Principal’s success at poor school captures national attention
VICTORVILLE • When Linda Mikels took the helm as principal of Sixth Street Prep eight years ago, the elementary school near Old Town had seen its test scores sink three straight years.
It’d be easy to blame poor performance on the demographics of the school, comprised of more than 90 percent poor and minority students with a wealth of English learners.
But when the new leader reviewed the dismal scores with her hard-working yet discouraged staff, they settled on a core philosophy: No excuses.
“We agreed we wouldn’t blame students or previous years’ teachers or parents, ethnicity or poverty… but we would take full accountability for student learning,” Mikels said. She told her staff she wanted to help them work smarter — not necessarily harder — using data-driven lessons and continuously checking for student understanding.
Since 2001 Sixth Street Prep has seen double-digit performance growth every year. On the 1,000 point Academic Performance Index scale — which identifies 800 as the state target for all schools — Sixth Street has surged from a 637 API in 2002 to a 938 API in 2009.
The school has narrowed the achievement gaps that so many others struggle to close: Only a 1.6 percent gap remains between English learners and school-wide language arts proficiency, poor students are only 1 to 3 percent behind proficiency in math and English and just 1 to 4 percent of Hispanic students are behind school-wide proficiency in math and English.
Statewide those same subgroups perform up to 40 percent worse than their counterparts. The rest of the Victor Valley and nation has caught on to Sixth Street’s success.
Mikels has been asked to write blogs on training newcomer teachers and full-immersion bilingual education for the New York Times and interview for the Los Angeles Times and Sacramento Bee. The Sacramento-based Pacific Research Institute think tank regularly asks Mikels to present her model to schools across the state.
Sixth Street Prep, which became a charter school in 2000 so it could secure its location on 6th and A streets, is visited by schools from other districts dozens of times a year and recently adopted two local underperforming “buddy schools” to coach.
One of the school’s most successful strategies, said Mikels, is a focus on frequently gauging student learning with quick assessments, which now take the form of a projector screen offering a problem and multiple answer choices. Students, each given an individual whiteboard, must disprove each wrong answer before selecting the right one with an automated clicker — a method Mikels said reinforces mastery over a guessing game.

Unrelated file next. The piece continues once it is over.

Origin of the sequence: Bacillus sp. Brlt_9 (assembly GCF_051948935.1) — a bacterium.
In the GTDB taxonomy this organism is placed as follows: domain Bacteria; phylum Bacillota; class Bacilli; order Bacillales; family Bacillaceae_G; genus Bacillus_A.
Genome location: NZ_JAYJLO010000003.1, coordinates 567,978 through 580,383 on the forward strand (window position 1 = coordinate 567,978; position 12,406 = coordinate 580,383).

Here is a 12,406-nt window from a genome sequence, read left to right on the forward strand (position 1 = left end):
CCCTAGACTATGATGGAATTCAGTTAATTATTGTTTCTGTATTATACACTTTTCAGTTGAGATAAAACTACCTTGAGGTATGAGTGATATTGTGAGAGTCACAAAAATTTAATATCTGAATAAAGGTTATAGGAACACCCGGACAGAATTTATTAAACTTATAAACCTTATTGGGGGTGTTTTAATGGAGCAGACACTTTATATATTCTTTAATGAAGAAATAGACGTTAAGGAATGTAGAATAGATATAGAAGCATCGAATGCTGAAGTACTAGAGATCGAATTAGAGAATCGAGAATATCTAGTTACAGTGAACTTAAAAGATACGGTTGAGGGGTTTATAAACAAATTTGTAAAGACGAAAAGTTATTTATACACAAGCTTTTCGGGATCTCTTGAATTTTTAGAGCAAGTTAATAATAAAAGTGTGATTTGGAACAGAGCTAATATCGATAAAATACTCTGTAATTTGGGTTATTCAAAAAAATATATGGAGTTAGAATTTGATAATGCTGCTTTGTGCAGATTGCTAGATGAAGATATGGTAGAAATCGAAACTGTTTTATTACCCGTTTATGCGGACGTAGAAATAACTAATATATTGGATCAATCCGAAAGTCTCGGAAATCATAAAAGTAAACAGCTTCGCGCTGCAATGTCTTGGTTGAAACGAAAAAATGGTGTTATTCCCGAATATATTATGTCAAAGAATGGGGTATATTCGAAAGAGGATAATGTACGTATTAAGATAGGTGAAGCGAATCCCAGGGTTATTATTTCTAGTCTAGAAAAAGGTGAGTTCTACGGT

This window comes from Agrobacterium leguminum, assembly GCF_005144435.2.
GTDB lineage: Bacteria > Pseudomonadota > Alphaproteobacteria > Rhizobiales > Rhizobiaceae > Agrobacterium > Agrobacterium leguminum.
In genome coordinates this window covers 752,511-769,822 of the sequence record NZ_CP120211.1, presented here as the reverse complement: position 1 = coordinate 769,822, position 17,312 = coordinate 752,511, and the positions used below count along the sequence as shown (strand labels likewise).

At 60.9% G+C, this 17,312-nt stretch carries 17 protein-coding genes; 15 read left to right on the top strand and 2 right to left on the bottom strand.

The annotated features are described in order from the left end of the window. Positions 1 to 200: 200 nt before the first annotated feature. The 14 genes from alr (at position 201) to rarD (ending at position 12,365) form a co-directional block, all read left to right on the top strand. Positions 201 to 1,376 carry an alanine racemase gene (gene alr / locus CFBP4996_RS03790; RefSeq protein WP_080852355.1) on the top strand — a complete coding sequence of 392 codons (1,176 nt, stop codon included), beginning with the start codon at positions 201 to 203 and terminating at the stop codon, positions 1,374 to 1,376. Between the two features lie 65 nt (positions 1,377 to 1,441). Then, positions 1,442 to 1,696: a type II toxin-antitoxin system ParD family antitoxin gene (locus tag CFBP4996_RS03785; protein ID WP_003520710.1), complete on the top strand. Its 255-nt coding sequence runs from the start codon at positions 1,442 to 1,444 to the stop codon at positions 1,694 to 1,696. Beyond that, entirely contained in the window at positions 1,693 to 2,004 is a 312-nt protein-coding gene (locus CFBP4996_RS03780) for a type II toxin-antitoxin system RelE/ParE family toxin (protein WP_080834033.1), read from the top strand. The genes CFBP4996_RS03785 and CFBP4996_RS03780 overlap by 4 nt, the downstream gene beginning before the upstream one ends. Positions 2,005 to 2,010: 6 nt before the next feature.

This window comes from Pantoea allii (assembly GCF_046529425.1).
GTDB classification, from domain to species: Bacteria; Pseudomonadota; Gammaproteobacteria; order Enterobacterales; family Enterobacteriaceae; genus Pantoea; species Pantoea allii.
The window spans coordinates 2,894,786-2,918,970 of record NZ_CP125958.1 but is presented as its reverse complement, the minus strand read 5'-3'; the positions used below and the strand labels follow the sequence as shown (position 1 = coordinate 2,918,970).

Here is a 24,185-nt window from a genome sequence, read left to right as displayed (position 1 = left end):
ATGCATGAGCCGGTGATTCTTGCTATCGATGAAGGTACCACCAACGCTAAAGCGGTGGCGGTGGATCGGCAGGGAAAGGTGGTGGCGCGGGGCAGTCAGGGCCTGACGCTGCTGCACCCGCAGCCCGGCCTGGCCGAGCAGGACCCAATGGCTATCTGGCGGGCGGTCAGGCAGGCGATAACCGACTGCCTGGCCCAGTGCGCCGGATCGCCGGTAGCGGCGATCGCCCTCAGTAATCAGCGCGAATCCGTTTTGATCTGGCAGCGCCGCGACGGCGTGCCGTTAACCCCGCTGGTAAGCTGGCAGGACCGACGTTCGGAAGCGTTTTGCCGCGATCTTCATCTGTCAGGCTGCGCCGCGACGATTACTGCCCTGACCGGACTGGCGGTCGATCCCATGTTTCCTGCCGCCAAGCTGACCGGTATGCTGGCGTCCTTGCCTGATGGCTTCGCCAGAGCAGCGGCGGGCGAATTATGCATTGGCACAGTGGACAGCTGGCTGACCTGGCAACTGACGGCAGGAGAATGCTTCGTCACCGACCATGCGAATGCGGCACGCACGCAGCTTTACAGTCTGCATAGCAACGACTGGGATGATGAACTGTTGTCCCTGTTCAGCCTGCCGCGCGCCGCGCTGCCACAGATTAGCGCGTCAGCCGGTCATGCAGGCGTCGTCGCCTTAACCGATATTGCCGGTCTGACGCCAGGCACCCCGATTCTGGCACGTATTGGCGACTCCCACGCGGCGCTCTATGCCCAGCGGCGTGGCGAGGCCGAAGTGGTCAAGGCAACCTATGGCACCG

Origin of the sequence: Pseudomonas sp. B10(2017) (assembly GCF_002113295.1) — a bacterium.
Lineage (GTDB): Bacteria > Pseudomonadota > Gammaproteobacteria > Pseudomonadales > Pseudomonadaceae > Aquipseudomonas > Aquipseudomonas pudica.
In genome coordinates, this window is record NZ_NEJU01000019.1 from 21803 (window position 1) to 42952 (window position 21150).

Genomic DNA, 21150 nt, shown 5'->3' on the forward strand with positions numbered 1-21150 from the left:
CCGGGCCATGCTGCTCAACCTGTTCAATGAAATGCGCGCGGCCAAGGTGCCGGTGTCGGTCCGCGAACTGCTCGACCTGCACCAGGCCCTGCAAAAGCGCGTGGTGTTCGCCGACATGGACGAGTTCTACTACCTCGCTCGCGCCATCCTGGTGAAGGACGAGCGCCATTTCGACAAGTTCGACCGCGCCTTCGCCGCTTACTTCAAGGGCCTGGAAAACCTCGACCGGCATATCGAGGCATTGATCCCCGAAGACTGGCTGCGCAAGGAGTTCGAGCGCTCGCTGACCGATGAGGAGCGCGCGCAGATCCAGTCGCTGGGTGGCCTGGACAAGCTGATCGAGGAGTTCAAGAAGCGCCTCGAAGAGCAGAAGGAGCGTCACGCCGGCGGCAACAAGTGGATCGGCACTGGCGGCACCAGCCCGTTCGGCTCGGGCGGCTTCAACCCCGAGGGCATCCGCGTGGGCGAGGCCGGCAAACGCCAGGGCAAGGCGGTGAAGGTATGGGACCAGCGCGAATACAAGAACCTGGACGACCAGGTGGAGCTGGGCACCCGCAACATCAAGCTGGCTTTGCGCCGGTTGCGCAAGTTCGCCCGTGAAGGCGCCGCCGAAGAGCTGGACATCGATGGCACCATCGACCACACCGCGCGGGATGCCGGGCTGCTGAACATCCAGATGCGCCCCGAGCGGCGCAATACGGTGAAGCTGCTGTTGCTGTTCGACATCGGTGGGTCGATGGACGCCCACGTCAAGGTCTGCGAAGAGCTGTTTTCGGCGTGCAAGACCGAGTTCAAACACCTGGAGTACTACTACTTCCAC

To up the challenge, teachers put a tremendous amount of thought into the wrong answers to catch students errors.
“All of us began to think like the students,” Mikels said. “What kinds of mistakes would a student make? And include those on the answer choices.”
The school earned one of the nation’s top honors when it was named a 2009 National Blue Ribbon School for ongoing student improvement.
But Mikels knows she has more to learn. She said she’s constantly reading the latest research and e-mailing schools that are surpassing Sixth Street asking them about methods that work.
As she strives to lead a more efficient and effective school, Mikels said she views her role as servant-principal, problem-solving and offering guidance and tools to free up teachers to focus on classroom instruction.
“It’s a we-thing we have going on here over at Sixth Street,” Mikels said. “I couldn’t ask for a better team.”
Read the full story in Sunday’s edition of the Press Dispatch, along with Mikels tips for education, and her biography. To subscribe to the Daily Press in print or online, call 760-241-7755 or click here.
Natasha Lindstrom may be reached at 951-6232 or at [email protected]